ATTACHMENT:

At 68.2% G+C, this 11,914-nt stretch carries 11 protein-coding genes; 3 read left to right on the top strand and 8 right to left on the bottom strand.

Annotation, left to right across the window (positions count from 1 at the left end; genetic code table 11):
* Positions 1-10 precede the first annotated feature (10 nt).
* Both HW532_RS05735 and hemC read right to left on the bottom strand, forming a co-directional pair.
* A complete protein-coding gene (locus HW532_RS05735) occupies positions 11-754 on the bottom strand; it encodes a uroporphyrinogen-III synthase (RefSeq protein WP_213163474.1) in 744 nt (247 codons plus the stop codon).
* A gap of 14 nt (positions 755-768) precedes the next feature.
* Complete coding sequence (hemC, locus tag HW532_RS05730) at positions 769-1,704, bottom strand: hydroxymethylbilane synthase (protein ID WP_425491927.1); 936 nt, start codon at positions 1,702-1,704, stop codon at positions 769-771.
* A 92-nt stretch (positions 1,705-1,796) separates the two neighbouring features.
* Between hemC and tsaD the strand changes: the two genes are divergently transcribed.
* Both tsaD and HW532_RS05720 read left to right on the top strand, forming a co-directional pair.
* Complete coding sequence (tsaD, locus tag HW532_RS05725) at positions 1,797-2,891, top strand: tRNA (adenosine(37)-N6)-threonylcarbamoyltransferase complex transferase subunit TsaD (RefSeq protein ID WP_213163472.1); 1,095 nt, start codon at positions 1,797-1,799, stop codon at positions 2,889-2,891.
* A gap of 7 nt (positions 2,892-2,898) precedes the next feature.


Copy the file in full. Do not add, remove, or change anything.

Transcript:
At 68.2% G+C, this 11,914-nt stretch carries 11 protein-coding genes; 3 read left to right on the top strand and 8 right to left on the bottom strand.

Annotation, left to right across the window (positions count from 1 at the left end; genetic code table 11):
* Positions 1-10 precede the first annotated feature (10 nt).
* Both HW532_RS05735 and hemC read right to left on the bottom strand, forming a co-directional pair.
* A complete protein-coding gene (locus HW532_RS05735) occupies positions 11-754 on the bottom strand; it encodes a uroporphyrinogen-III synthase (RefSeq protein WP_213163474.1) in 744 nt (247 codons plus the stop codon).
* A gap of 14 nt (positions 755-768) precedes the next feature.
* Complete coding sequence (hemC, locus tag HW532_RS05730) at positions 769-1,704, bottom strand: hydroxymethylbilane synthase (protein ID WP_425491927.1); 936 nt, start codon at positions 1,702-1,704, stop codon at positions 769-771.
* A 92-nt stretch (positions 1,705-1,796) separates the two neighbouring features.
* Between hemC and tsaD the strand changes: the two genes are divergently transcribed.
* Both tsaD and HW532_RS05720 read left to right on the top strand, forming a co-directional pair.
* Complete coding sequence (tsaD, locus tag HW532_RS05725) at positions 1,797-2,891, top strand: tRNA (adenosine(37)-N6)-threonylcarbamoyltransferase complex transferase subunit TsaD (RefSeq protein ID WP_213163472.1); 1,095 nt, start codon at positions 1,797-1,799, stop codon at positions 2,889-2,891.
* A gap of 7 nt (positions 2,892-2,898) precedes the next feature.